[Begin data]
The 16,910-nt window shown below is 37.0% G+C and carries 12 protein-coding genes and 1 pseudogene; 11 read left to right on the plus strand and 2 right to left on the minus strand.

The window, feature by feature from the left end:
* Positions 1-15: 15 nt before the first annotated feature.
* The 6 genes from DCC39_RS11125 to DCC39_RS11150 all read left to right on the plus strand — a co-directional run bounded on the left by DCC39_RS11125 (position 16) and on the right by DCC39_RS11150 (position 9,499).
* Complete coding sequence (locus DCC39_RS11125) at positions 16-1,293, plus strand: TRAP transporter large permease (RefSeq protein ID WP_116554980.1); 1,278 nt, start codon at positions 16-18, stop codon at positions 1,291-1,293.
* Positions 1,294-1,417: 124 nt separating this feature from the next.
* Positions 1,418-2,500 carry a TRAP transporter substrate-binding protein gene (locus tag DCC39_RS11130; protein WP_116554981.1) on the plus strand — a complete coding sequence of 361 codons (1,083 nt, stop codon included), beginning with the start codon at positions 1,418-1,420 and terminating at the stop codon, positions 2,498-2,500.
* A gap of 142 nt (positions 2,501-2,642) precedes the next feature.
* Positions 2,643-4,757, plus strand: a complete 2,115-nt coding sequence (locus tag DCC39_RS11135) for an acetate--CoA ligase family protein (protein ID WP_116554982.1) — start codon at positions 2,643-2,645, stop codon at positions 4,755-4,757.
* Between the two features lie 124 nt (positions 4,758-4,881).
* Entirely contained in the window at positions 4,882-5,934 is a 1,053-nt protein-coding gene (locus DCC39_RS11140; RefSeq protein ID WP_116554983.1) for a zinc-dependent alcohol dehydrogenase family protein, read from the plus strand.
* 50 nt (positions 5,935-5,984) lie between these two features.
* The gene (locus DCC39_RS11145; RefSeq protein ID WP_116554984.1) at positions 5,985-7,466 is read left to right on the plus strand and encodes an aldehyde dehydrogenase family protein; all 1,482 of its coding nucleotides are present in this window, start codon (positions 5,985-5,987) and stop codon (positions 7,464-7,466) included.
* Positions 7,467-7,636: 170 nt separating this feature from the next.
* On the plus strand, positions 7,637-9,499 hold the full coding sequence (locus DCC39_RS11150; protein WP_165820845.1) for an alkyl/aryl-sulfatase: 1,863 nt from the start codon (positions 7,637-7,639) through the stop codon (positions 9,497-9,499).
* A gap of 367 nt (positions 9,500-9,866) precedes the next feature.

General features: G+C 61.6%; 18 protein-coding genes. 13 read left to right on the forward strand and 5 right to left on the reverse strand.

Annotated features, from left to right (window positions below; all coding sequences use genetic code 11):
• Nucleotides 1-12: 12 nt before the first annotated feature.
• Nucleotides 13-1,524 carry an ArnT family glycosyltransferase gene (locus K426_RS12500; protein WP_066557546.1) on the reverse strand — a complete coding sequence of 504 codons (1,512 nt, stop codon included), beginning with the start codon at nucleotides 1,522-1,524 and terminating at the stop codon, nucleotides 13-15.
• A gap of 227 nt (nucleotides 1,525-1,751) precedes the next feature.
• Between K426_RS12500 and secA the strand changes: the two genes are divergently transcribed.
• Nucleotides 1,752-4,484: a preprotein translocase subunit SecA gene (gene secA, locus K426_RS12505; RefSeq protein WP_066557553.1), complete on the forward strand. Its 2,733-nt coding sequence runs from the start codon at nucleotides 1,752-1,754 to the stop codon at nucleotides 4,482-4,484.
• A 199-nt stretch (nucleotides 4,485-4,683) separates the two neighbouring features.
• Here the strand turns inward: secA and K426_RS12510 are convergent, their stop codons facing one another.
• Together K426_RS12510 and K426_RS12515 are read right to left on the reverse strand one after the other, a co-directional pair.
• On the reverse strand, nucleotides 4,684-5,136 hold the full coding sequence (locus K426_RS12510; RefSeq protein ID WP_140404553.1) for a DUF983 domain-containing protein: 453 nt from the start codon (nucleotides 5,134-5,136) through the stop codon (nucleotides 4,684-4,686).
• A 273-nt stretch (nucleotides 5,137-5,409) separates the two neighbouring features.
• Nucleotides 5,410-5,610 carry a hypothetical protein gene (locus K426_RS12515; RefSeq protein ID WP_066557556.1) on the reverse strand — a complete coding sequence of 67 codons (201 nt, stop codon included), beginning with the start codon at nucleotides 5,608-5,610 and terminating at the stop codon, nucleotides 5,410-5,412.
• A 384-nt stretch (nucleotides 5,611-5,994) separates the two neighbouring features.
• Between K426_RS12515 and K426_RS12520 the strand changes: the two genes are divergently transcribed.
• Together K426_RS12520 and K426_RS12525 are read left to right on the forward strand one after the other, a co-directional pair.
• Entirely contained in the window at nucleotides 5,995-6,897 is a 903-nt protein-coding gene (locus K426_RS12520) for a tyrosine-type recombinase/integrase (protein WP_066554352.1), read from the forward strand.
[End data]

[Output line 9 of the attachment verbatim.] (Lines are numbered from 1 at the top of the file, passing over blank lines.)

* Positions 2,643-4,757, plus strand: a complete 2,115-nt coding sequence (locus tag DCC39_RS11135) for an acetate--CoA ligase family protein (protein ID WP_116554982.1) — start codon at positions 2,643-2,645, stop codon at positions 4,755-4,757.